At the dentist

At the dentist - Frank Ries

Whenever I go see my dentist or any doctor, I like being seated and waiting. I honestly do not mind waiting longer to be seen by the doctor. I know, you must be thinking that I am a sort of lunatic. What type of weirdo likes to wait, when everyone else has things to do?

Well, this weirdo here likes waiting for the simple reason that it allows me to meet other people and discover their stories. And if that earlier statement was not worrying enough, now for sure you probably think I am a sort of creep. Not really, I would dare to say, in my defense.

I like talking to people and listening to them. From a young age I noted that people feel at ease in my presence. Because I am a good listener, they tend to tell me a lot of things. Thus, whenever and wherever I go, people like talking to me and I enjoy it. It gives me a break from my own thoughts.

By having this type of chats with random strangers I learnt a great deal of incredible stories. I wish I had the talent to put at least some of them on paper for the readers to enjoy it as well. Unfortunately, writing is not one of my greatest skills. Maybe in another lifetime, I will get better at it. For now, I must stick with my numbers.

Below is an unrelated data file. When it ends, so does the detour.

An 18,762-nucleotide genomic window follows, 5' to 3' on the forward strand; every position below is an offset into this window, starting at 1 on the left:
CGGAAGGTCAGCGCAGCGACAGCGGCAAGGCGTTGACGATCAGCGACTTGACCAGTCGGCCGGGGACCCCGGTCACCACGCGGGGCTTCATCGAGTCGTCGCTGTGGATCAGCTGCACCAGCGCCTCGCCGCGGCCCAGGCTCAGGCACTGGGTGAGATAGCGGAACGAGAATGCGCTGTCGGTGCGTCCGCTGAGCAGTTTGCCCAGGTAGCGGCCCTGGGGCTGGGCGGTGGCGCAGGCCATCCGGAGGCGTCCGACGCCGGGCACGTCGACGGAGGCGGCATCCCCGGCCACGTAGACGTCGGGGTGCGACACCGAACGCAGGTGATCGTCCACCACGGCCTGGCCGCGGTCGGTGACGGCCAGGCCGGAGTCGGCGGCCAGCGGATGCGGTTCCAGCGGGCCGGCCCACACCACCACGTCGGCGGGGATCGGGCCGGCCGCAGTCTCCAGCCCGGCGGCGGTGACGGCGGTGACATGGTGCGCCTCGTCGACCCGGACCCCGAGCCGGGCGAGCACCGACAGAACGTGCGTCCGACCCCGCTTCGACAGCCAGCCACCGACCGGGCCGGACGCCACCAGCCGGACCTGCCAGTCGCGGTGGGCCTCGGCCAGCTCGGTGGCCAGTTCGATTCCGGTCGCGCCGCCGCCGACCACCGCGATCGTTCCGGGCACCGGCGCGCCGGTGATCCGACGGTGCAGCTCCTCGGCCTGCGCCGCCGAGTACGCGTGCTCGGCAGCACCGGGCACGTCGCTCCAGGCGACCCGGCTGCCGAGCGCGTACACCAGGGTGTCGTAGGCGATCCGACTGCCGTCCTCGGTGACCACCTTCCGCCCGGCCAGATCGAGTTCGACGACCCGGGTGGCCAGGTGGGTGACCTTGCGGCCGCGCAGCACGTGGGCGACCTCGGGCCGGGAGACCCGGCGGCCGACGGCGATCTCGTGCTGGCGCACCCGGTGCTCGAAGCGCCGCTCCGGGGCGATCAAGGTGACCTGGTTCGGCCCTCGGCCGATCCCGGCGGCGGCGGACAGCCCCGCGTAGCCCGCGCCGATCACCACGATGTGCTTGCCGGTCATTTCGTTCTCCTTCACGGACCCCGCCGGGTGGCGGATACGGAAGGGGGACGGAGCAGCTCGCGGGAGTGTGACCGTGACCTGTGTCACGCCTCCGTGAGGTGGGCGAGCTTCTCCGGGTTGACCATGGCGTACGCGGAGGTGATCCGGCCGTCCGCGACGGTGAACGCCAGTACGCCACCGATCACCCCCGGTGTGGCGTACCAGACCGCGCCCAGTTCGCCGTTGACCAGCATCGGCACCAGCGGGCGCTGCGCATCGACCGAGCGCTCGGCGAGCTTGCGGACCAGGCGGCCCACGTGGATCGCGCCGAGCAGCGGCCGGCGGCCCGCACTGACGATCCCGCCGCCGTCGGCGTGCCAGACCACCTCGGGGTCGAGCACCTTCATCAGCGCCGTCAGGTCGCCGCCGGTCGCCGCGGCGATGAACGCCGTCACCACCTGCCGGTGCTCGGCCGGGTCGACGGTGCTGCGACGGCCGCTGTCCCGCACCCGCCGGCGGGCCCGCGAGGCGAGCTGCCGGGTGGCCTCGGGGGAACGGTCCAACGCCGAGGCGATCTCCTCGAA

Today I was scheduled for a Dental surgery Boisbriand at 3 P.M. Although I got there on time, I still to wait half an hour. Obviously, I did not mind. I never do. When I entered the clinic, there was no one in the waiting area. Two minutes later, a man walked in. He must have been in his early fifties. He greeted me and the receptionist. She took his name and invited him to have a seat.

He chose to sit on the opposite side of the room. I looked at him and smiled. He smiled back and started the conversation by revealing that it was his first visit to a dentist in more than twenty years. I was astonished. The quick look I had a his smile showed he had nice white teeth. For a second I wondered if he was having dentures.

Seeing that I was intrigued, he continued his story. He was born in Iraq and immigrated to Sweden in his twenties. He had had a harsh life in his homeland during the regime. The poor guy was the only survivor from his family. He had lived in Sweden for ten years and worked as a translator in a refugee’s camp. Then moved to Canada and had the misfortune to lose two of his fingers and became disabled.

Isn’t amazing how many things you can learn about someone in thirty minutes?